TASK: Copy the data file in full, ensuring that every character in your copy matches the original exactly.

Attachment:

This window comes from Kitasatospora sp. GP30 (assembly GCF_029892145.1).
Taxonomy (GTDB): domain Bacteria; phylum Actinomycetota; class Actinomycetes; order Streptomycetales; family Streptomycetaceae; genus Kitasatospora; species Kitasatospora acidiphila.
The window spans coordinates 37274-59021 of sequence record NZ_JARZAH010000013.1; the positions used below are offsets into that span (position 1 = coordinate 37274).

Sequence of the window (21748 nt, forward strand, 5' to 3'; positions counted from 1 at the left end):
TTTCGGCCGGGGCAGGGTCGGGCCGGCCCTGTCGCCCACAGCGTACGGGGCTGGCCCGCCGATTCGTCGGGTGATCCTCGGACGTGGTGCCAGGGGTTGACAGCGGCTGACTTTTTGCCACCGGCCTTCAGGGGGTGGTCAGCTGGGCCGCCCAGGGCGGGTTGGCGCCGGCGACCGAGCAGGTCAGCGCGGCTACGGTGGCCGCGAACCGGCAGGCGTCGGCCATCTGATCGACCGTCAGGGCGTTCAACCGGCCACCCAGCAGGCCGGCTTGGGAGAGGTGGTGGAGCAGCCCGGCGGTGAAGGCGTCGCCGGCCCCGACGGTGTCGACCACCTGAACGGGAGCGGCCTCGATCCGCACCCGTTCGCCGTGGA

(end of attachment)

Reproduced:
This window comes from Kitasatospora sp. GP30 (assembly GCF_029892145.1).
Taxonomy (GTDB): domain Bacteria; phylum Actinomycetota; class Actinomycetes; order Streptomycetales; family Streptomycetaceae; genus Kitasatospora; species Kitasatospora acidiphila.
The window spans coordinates 37274-59021 of sequence record NZ_JARZAH010000013.1; the positions used below are offsets into that span (position 1 = coordinate 37274).

Sequence of the window (21748 nt, forward strand, 5' to 3'; positions counted from 1 at the left end):
TTTCGGCCGGGGCAGGGTCGGGCCGGCCCTGTCGCCCACAGCGTACGGGGCTGGCCCGCCGATTCGTCGGGTGATCCTCGGACGTGGTGCCAGGGGTTGACAGCGGCTGACTTTTTGCCACCGGCCTTCAGGGGGTGGTCAGCTGGGCCGCCCAGGGCGGGTTGGCGCCGGCGACCGAGCAGGTCAGCGCGGCTACGGTGGCCGCGAACCGGCAGGCGTCGGCCATCTGATCGACCGTCAGGGCGTTCAACCGGCCACCCAGCAGGCCGGCTTGGGAGAGGTGGTGGAGCAGCCCGGCGGTGAAGGCGTCGCCGGCCCCGACGGTGTCGACCACCTGAACGGGAGCGGCCTCGATCCGCACCCGTTCGCCGTGGA